Diversity, endemism and species turnover of millipedes within the south-western Australian global biodiversity hotspot
To examine how current and historical environmental gradients affect patterns of millipede (Diplopoda) endemism and species turnover in a global hotspot of floristic diversity, and to identify regions of high endemism and taxonomic distinctness for conservation management. Location
South-western Australia. Methods
Museum database records of millipedes (subclasses Pentazonia and Helminthomorpha), supplemented with extensive fieldwork, were used to map species richness, species turnover (β-diversity), weighted endemism, average taxonomic distinctness and variation in taxonomic distinctness in half-degree grid squares (c. 2500 km2). Generalized linear models were used to examine relationships between these parameters with rainfall (present day and historical), topography and human disturbance (clearing for agriculture and urbanization). Results
Millipede species richness, particularly within the order Spirostreptida, and millipede endemism were positively associated with large within-cell differences in elevation (mountainous regions). Large variation in taxonomic distinctness (unevenness in the taxonomic tree) in higher-rainfall areas was mainly due to speciation within the Spirostreptida genus Atelomastix. Hotspots of millipede endemism and taxonomic distinctness were identified within three categories of importance: primary (Stirling Range East, Cape Le Grand, Cape Arid, Walpole, Porongurups), secondary (Mount Manypeaks, Bremer Bay, Stirling Range West, Duke of Orleans Bay, Ravensthorpe, Albany, Busselton) and tertiary (Nornalup). A species turnover boundary was positively associated with rainfall, broadly located in the transition zone of 300–600 mm year−1. Main conclusions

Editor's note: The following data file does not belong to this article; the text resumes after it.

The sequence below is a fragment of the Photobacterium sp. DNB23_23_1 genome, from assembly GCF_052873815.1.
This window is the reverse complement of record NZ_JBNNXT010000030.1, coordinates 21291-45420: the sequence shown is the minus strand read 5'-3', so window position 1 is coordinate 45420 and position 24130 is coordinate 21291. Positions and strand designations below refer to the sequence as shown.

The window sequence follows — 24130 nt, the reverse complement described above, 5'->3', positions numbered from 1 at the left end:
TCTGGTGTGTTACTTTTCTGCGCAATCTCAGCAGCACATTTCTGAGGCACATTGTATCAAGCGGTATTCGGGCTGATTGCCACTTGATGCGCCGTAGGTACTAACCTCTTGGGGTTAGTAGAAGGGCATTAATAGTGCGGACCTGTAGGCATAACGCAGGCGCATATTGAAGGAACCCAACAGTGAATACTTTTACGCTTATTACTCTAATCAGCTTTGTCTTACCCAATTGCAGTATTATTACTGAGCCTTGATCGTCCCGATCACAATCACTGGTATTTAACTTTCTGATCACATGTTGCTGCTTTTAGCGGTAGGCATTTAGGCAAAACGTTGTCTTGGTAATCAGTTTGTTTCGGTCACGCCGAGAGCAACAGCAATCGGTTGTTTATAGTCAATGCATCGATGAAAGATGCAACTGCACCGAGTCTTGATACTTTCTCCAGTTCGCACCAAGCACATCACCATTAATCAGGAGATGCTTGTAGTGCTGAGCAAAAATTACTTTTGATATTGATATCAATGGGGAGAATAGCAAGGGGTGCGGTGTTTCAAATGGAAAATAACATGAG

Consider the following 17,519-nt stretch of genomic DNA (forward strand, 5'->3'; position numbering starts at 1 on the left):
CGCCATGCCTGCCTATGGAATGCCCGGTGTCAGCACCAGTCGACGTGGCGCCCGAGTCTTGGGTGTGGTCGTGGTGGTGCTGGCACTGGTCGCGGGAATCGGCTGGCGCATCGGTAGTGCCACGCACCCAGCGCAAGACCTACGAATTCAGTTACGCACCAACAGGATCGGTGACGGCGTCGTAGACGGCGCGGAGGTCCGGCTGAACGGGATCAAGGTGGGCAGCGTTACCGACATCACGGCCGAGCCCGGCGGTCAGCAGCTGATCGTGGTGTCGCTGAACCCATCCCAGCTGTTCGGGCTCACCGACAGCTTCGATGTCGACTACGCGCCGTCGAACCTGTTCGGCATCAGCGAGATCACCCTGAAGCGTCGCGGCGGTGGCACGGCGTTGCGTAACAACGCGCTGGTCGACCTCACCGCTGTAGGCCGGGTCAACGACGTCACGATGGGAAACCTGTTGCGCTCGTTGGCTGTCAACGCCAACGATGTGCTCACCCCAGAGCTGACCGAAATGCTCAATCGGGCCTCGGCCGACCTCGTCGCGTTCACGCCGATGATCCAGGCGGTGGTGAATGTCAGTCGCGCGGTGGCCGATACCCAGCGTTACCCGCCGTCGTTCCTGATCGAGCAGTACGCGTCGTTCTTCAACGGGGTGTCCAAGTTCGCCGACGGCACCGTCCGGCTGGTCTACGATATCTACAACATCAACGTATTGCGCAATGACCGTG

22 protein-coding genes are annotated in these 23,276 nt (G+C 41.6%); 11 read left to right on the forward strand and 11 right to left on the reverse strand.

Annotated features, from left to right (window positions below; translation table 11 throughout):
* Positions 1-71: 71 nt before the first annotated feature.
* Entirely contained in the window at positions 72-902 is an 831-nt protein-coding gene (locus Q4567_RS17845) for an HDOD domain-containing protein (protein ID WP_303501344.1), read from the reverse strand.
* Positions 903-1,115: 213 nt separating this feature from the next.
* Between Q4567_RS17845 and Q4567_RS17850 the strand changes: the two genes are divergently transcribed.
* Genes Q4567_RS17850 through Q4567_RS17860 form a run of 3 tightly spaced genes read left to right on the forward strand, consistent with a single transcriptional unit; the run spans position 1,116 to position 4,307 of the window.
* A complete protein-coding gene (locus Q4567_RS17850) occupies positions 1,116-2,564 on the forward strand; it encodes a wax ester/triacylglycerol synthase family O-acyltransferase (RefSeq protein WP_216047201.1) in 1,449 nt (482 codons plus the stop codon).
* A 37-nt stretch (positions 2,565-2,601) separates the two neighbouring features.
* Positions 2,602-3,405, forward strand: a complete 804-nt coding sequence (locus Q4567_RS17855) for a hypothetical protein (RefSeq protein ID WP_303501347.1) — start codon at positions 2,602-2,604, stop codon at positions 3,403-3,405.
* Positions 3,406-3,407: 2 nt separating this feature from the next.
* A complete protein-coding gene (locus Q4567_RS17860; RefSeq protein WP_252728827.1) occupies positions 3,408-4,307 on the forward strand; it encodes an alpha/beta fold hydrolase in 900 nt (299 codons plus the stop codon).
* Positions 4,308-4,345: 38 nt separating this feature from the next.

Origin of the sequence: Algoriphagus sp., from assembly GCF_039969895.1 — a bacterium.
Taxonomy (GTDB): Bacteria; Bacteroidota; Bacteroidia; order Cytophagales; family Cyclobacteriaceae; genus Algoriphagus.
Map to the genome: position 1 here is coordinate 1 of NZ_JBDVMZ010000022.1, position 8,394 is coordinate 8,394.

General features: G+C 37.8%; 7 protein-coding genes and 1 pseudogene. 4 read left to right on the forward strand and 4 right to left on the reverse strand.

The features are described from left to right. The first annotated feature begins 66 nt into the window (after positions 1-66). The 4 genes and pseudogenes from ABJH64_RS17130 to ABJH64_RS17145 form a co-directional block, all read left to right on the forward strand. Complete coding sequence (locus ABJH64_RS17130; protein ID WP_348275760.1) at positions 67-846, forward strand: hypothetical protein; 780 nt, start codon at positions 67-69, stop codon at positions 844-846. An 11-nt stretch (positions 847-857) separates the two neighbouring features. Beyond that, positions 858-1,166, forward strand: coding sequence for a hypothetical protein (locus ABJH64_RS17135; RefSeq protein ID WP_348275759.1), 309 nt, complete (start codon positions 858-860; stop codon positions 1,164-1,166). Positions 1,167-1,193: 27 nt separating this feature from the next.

The current lack of knowledge on the endemism of invertebrates hampers their incorporation into conservation planning. With this knowledge we can identify global biodiversity hotspots and, at a smaller scale, significant conservation areas within a region. Here we have shown that weighted endemism and taxonomic distinctness are useful tools in identifying centres of high endemism and speciation for millipedes within the south-west Australian hotspot. Moreover, it is unlikely that either vertebrates or vascular plants will be useful surrogates for identifying significant areas for invertebrate conservation. While other workers have shown that vascular plants, mammals and frogs have different centres of endemism within south-west Australia, our results show that centres of endemism for millipedes encompass all of these plus other areas.